Malls see the transaction activity of the members in their program, so they can begin developing relationships with VIP shoppers, personalizing the shopper experience. “Once they’re on property, we can send a text that says, ‘Welcome back. Go to Guest Services for a bottle of wine.’ Or ‘Here’s your free valet parking pass.’ Or, between 11 a.m. and 2 p.m., ‘Here’s $10 off at a restaurant in the mall,’” Mitchell says.
“Consumers earn cash back for shopping,” he says. “Retailers gain a very different and performance-based way to market. Mall operators gain increased shopper data. … Plus, it all works on what everyone already uses: their phones, their payment cards and their existing point of sale.”
Mall of the future
Contradictory to the occasional attention-grabbing headline, malls are alive and well. “The mall is not going anywhere,” Armendinger says. “When reporters say the mall is dead, I always tell them to go to a mall on a Saturday and then call me. People want to see and feel and touch products. They want to interact with people.
“I don’t think the mall itself is going to change,” she says. “Retailers will change and get smarter. The mall itself will get smarter about measuring and putting hard metrics against experience, leasing and operations. Higher experiential properties will get higher rents and better retailers.”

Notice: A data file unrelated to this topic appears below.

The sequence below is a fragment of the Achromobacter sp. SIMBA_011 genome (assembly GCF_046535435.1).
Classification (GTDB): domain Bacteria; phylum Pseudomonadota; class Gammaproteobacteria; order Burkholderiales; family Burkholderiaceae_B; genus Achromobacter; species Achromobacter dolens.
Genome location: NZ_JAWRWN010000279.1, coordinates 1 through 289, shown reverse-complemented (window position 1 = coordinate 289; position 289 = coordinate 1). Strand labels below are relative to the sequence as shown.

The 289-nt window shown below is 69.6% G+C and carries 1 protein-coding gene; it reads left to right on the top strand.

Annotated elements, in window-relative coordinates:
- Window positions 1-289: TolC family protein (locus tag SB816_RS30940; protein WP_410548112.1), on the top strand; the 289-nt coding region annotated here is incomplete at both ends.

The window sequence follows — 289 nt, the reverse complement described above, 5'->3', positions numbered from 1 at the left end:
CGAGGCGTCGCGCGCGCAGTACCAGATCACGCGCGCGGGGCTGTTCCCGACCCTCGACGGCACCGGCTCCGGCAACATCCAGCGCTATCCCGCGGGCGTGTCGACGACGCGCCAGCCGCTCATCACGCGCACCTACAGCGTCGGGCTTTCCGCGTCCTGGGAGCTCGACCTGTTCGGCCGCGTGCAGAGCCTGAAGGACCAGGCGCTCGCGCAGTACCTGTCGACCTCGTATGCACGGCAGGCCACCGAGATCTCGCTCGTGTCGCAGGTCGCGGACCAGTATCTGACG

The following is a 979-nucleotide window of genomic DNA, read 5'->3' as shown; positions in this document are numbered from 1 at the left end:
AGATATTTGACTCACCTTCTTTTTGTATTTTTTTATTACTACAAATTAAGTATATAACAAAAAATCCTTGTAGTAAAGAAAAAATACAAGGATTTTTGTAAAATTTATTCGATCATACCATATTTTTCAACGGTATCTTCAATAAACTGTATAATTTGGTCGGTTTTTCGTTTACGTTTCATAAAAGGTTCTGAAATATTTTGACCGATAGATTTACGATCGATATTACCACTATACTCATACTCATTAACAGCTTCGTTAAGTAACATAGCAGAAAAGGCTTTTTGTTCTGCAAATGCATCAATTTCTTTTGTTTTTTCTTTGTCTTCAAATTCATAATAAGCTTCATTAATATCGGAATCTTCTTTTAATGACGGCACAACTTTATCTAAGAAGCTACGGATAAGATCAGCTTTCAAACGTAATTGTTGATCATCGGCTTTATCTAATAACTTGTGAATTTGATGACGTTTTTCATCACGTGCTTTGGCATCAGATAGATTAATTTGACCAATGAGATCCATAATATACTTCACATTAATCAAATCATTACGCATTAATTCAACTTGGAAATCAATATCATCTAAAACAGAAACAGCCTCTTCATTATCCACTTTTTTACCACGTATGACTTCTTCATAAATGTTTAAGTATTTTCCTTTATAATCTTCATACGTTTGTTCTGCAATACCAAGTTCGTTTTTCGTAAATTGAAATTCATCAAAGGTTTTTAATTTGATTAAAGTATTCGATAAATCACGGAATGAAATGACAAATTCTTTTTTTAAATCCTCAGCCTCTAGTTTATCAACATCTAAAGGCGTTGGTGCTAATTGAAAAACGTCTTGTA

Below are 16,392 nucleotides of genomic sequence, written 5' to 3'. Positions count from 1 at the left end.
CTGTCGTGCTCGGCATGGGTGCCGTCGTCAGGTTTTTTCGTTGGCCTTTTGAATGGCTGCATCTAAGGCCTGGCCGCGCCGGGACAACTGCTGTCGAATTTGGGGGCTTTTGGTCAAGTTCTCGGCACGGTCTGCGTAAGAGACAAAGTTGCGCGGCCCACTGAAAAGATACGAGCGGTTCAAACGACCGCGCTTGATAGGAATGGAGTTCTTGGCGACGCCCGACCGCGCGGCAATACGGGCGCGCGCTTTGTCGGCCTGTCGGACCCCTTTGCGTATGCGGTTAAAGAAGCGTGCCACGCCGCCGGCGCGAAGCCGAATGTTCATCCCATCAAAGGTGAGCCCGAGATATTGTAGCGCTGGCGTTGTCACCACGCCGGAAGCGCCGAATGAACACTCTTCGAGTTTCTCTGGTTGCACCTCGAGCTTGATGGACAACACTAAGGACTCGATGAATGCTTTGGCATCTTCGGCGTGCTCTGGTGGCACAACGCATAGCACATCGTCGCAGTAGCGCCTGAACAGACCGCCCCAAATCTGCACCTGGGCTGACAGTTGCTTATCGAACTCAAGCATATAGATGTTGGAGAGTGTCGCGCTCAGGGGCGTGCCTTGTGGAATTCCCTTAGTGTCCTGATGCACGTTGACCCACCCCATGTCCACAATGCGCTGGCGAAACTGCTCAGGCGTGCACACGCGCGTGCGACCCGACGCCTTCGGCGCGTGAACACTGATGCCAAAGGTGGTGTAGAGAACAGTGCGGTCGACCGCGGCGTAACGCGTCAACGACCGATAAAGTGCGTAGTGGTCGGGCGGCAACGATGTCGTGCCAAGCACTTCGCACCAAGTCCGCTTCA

It is certain that the mall experience is changing — and will continue to do so. Westfield’s McKenzie thinks small is the new big.
“You’ll have the entire mall experience on your phone, laptop or PC and eventually maybe in your car or on your watch,” he says. “It all begins wherever you find inspiration. Without ever picking up a phone to talk to a person, you’ll be able to access anything you ever need: Find out when it opens and closes, what’s trending, what products can you buy, what services can you buy and then purchase those products or book those services, and possibly even get rewarded for your purchases.”
NRF members come from more than 45 countries and all sectors of retail, from Main Street merchants to online retailers.